Severe thunderstorms—damaging wind gusts, hail and torrential rain—seem to be increasingly common, and when they cause damage to your home or auto will you be covered?
Wind, hail and water damage to your auto
Winds that topple trees. Hail the size of golf balls. Heavy rains that flood roads stranding drivers. Severe storms can cause considerable damage to your vehicle and these damages will usually be covered, but only if your auto insurance policy includes comprehensive or all perils coverage. Having either one of these coverage options will help offset the cost of repairs to your vehicle that are caused by something other than a collision—like theft, vandalism, or nasty weather. If you don’t have this optional coverage but want to be sure your car is protected from the effects of foul weather, it may be worth adding to your policy.
Wind and hail damage to your home
Damage to your home caused by high winds or hail is usually covered by your home insurance policy, and this includes if your home is damaged by falling trees or branches. In fact, damages to your house caused by any debris whirling about would likely be covered too, unless it’s due to lack of upkeep or maintenance.
Water damage to your home
Coverage for water damage to your home can be complicated, as there are a variety of ways it can enter the home. The cause behind why your home flooded may determine if you’re safeguarded financially for damages caused by severe weather flooding, as will the policy options you may, or may not, have purchased.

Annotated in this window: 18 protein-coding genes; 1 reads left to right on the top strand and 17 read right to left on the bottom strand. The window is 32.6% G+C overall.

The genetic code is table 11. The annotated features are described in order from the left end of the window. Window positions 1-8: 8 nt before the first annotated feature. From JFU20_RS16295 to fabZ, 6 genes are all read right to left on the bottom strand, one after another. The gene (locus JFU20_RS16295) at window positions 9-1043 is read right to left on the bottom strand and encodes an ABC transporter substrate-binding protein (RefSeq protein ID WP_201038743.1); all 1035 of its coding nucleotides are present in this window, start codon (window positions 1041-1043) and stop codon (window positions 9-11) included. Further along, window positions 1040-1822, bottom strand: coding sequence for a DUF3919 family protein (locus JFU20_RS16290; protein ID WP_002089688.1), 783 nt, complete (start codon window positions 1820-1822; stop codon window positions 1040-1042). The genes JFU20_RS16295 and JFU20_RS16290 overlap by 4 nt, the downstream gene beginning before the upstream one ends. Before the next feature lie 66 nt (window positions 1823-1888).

The cause: Overland floods
An overland flood occurs when a water body (like a lake or river) breaches its normal banks; it may also include surface water that’s the result of a heavy, torrential downpour.
Up until recently, damages caused by overland flooding were not typically covered; however, a growing number of home insurers have introduced an overland flooding endorsement that, if available, can be added to a policy. It’s important to keep in mind however, that this coverage won’t likely help if your basement leaks because the foundation has cracks, for example, as this suggests that maintenance could have prevented the water from entering the home.
The cause: Sewer back-up
A sewer back-up occurs when the city or municipal drainage system overflows and sends water back through the pipes and into your home. This may happen for a variety of reasons, but the most common is a torrential rainfall that overwhelms the system. If your sewer backs up into your basement, you will be covered, so long as your home insurance policy includes the sewer back-up endorsement.
Tips to minimize water damage to your home
The Insurance Bureau of Canada has prepared a number of consumer brochures to help you avoid or minimize flood and water damage and the following is a compilation of some of those tips:
- Avoid storing valuables or important documents in the basement.
- When undertaking maintenance or home improvement projects in the basement, look to use water-resistant building materials.
- Install a sump pump with a back-up battery should the power go out.
- Look into installing backflow valves to prevent a sewer back-up from entering your basement.
- Make sure your yard is properly graded so that water drains away from the base of your house.
- Regularly clean and maintain your eavestroughs and gutters.
- Make sure downspouts extend at least six feet (about two metres) from your home.
Don’t let water damage rain on your parade. Be sure you know what is and isn’t covered under your home insurance and auto insurance policy.
Contact us today with any questions about your insurance coverage.